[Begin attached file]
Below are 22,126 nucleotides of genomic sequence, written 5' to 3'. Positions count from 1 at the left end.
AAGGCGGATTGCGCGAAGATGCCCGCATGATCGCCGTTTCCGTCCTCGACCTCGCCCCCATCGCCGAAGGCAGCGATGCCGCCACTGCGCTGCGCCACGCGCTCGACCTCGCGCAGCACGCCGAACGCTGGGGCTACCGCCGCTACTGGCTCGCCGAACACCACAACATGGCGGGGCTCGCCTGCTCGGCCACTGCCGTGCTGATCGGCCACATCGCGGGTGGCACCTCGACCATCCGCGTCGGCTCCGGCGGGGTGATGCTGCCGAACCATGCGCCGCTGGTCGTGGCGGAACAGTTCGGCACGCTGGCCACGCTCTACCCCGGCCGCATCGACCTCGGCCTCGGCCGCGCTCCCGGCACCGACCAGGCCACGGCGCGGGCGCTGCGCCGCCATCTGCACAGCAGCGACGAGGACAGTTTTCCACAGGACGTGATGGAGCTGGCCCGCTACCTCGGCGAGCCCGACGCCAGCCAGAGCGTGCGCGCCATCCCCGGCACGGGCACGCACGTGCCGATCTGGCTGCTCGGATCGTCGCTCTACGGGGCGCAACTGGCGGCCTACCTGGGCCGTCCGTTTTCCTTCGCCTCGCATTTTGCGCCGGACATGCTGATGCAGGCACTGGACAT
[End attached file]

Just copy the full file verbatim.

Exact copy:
Below are 22,126 nucleotides of genomic sequence, written 5' to 3'. Positions count from 1 at the left end.
AAGGCGGATTGCGCGAAGATGCCCGCATGATCGCCGTTTCCGTCCTCGACCTCGCCCCCATCGCCGAAGGCAGCGATGCCGCCACTGCGCTGCGCCACGCGCTCGACCTCGCGCAGCACGCCGAACGCTGGGGCTACCGCCGCTACTGGCTCGCCGAACACCACAACATGGCGGGGCTCGCCTGCTCGGCCACTGCCGTGCTGATCGGCCACATCGCGGGTGGCACCTCGACCATCCGCGTCGGCTCCGGCGGGGTGATGCTGCCGAACCATGCGCCGCTGGTCGTGGCGGAACAGTTCGGCACGCTGGCCACGCTCTACCCCGGCCGCATCGACCTCGGCCTCGGCCGCGCTCCCGGCACCGACCAGGCCACGGCGCGGGCGCTGCGCCGCCATCTGCACAGCAGCGACGAGGACAGTTTTCCACAGGACGTGATGGAGCTGGCCCGCTACCTCGGCGAGCCCGACGCCAGCCAGAGCGTGCGCGCCATCCCCGGCACGGGCACGCACGTGCCGATCTGGCTGCTCGGATCGTCGCTCTACGGGGCGCAACTGGCGGCCTACCTGGGCCGTCCGTTTTCCTTCGCCTCGCATTTTGCGCCGGACATGCTGATGCAGGCACTGGACAT